The concept that contaminants are fundamentally adsorbed and/or co-precipitated onto/with iron corrosion products in Feº/H2O systems has been extensively presented in several recent articles (e.g. Noubactep, 2010a; 2010b). The concept arose from a fortuitous observation during experiments on the process of uranium removal in 'Feº/MnO2/H2O' systems ('Fe0', 'MnO2' and 'Feº + MnO2') (Noubactep et al., 2003) and is supported by results from all other branches of science involving aqueous iron corrosion (Noubactep, 2009b; Noubactep and Schöner, 2009; Noubactep and Schöner, 2010).
In the mentioned experiments, MnO2 and waterworks sludge (aged iron oxides - Fe2O3) were used as relevant adsorbents and their impact on the process of UVI removal by Feº was characterised. Results showed that none of the adsorbents could significantly accelerate UVI removal. Moreover, MnO2 essentially retarded UVI removal and the lag time was proportional to the available amount of MnO2. These results indicated that UVI is mostly removed by in-situ generated iron corrosion products. Aged Fe2O3 could not significantly impact UVI removal. MnO2 essentially retarded the removal process. This delay is due to the fact that iron hydroxides are not precipitated in the vicinity of Feº but rather at the surface of MnO2. The process of reductive dissolution of MnO2 by FeII is a well-documented geochemical process (Stone, 1987; Stone and Ulrich, 1989; Postma and Appelo, 2000; Kang et al., 2006).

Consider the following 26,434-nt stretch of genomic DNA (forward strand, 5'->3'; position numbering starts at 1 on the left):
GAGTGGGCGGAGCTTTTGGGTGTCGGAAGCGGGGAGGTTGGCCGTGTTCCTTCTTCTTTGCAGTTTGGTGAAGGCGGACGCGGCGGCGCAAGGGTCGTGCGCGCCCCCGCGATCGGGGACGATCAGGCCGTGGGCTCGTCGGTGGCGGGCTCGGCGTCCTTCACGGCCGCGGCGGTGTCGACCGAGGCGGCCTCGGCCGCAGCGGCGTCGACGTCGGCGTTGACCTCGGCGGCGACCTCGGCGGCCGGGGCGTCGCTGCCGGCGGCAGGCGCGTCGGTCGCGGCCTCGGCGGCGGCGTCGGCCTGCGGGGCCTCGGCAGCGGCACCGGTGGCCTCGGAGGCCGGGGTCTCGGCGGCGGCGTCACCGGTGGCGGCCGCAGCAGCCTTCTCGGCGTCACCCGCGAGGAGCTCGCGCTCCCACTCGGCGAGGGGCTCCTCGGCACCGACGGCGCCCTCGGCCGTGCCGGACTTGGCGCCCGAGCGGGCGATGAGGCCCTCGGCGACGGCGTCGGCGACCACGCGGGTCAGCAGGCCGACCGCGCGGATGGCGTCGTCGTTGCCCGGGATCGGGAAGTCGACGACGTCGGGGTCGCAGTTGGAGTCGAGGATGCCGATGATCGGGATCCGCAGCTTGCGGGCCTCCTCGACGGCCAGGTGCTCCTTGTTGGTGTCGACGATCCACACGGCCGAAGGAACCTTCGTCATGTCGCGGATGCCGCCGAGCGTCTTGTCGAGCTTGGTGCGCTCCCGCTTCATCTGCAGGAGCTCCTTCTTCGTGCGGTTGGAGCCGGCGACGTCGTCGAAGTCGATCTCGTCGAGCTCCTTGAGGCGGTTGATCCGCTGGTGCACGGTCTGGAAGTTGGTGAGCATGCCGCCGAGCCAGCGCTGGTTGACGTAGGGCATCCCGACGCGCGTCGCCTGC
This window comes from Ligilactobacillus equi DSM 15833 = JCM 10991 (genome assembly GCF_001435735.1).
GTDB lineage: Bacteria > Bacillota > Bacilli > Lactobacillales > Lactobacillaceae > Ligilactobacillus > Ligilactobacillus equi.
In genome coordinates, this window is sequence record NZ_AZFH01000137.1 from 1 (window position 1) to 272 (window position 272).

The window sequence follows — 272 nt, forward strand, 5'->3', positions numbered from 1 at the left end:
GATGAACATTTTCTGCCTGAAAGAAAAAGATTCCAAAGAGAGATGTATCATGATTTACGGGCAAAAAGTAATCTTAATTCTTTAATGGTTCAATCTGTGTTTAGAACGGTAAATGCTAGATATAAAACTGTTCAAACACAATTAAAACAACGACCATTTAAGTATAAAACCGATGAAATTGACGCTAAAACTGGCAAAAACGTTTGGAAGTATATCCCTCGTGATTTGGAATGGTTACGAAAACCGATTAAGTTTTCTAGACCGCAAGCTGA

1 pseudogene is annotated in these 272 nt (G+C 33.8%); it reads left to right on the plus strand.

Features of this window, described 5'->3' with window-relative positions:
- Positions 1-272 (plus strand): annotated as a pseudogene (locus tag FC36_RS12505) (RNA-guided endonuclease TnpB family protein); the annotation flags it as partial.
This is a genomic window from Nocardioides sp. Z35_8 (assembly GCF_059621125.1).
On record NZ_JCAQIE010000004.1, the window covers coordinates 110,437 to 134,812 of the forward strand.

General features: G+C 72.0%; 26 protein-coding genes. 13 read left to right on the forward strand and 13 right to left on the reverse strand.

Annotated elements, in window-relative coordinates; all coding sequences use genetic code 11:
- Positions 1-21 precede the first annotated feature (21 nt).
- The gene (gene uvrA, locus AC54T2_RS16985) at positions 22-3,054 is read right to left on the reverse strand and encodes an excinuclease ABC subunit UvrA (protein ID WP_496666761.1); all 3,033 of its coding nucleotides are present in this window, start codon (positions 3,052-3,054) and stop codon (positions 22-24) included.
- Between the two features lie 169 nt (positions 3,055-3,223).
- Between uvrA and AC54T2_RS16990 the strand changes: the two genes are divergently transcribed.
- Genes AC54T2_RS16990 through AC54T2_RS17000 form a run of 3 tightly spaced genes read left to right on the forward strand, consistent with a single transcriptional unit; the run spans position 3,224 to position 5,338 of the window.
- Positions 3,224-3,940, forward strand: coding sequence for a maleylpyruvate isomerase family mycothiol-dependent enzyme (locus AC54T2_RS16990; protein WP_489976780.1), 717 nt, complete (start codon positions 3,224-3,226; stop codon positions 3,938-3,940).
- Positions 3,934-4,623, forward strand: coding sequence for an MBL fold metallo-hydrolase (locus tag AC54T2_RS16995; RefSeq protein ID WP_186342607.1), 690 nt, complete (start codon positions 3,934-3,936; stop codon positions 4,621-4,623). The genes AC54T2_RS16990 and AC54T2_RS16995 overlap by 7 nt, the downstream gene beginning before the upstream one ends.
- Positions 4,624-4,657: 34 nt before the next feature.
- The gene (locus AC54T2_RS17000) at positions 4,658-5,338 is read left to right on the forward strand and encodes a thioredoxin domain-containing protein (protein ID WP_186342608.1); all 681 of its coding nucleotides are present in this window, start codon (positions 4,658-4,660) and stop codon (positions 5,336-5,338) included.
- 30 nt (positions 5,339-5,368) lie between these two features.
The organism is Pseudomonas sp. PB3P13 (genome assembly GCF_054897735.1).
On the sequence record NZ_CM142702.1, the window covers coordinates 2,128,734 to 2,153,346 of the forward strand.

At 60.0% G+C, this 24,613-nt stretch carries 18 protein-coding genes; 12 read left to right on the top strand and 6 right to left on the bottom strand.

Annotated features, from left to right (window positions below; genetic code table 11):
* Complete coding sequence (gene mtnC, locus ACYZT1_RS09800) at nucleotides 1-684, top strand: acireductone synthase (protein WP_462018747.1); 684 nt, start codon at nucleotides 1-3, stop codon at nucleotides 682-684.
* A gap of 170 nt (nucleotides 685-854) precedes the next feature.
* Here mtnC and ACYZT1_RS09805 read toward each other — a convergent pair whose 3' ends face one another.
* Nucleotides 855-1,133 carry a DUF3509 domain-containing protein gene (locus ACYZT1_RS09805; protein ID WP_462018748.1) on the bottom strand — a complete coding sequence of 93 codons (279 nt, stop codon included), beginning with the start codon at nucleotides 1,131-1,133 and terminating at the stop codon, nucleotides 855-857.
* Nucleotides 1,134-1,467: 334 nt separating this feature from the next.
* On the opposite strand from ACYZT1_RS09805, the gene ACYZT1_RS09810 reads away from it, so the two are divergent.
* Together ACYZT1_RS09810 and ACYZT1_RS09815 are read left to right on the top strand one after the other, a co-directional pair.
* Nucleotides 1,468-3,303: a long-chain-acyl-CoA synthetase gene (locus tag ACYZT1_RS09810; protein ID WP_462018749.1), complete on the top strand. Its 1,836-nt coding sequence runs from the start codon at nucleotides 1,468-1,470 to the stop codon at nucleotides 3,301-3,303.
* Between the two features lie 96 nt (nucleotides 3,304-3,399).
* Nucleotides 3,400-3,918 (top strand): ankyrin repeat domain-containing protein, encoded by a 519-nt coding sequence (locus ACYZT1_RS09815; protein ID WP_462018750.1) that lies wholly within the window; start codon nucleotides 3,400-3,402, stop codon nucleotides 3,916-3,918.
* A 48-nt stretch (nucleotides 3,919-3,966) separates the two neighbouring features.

A close consideration of the impact of MnO2 on the process of UVI removal by Feº suggested that UVI removal is a characteristic of corroding iron. In other words, UVI removal is not necessarily a reductive process or a result of any specific interactions between UVI and Feº. Specific interactions between contaminants and Feº (and iron oxides) will certainly favour the removal process but are not the determinant factors (Scott et al., 2011). Accordingly, a Feº/H2O system can be regarded as a domain of precipitating iron hydroxide (Noubactep, 2009c). In such a system, any inflowing contaminant will be adsorbed and co-precipitated. Additionally, FeII and H/H2 from continuously corroding Feº are reducing agents for reducible contaminants in the system but the extent of contaminant reduction is difficult to discuss because generated iron oxides must be digested for contaminant speciation and mass balance calculations. On the other hand, contaminants enmeshed in the matrix of iron corrosion are stable for a long time under environmental conditions, whether they are chemically transformed or not (Noubactep et al., 2006).
The presentation above has explained why all classes of aqueous contaminants may be quantitatively removed by Feº. It is clear from this presentation that parent contaminants and their reaction products are all removed in Feº/H2O systems. This is consistent with the view that in a Feº bed in situ generated Fe hydroxides and oxides act as contaminant 'collectors' (Yao et al., 1971). Accordingly, one of the 3 major problems introduced (how can harmful reaction products be removed?) by the reductive transformation concept is solved. The remaining 2 problems are:
How can reactivity loss be prevented?
How can permeability loss be properly considered?
Answering these questions is beyond the scope of this communication. However, it should be pointed out that recent theoretical works have shown that to sustain system permeability, Feº should be admixed to inert materials in a volumetric ratio of less than 52%. In other words, an efficient Feº bed could be regarded as a Feº amended sand filter. A proposed tool to sustain reactivity is to use Feº/MnO2 mixtures (Noubactep et al., 2010).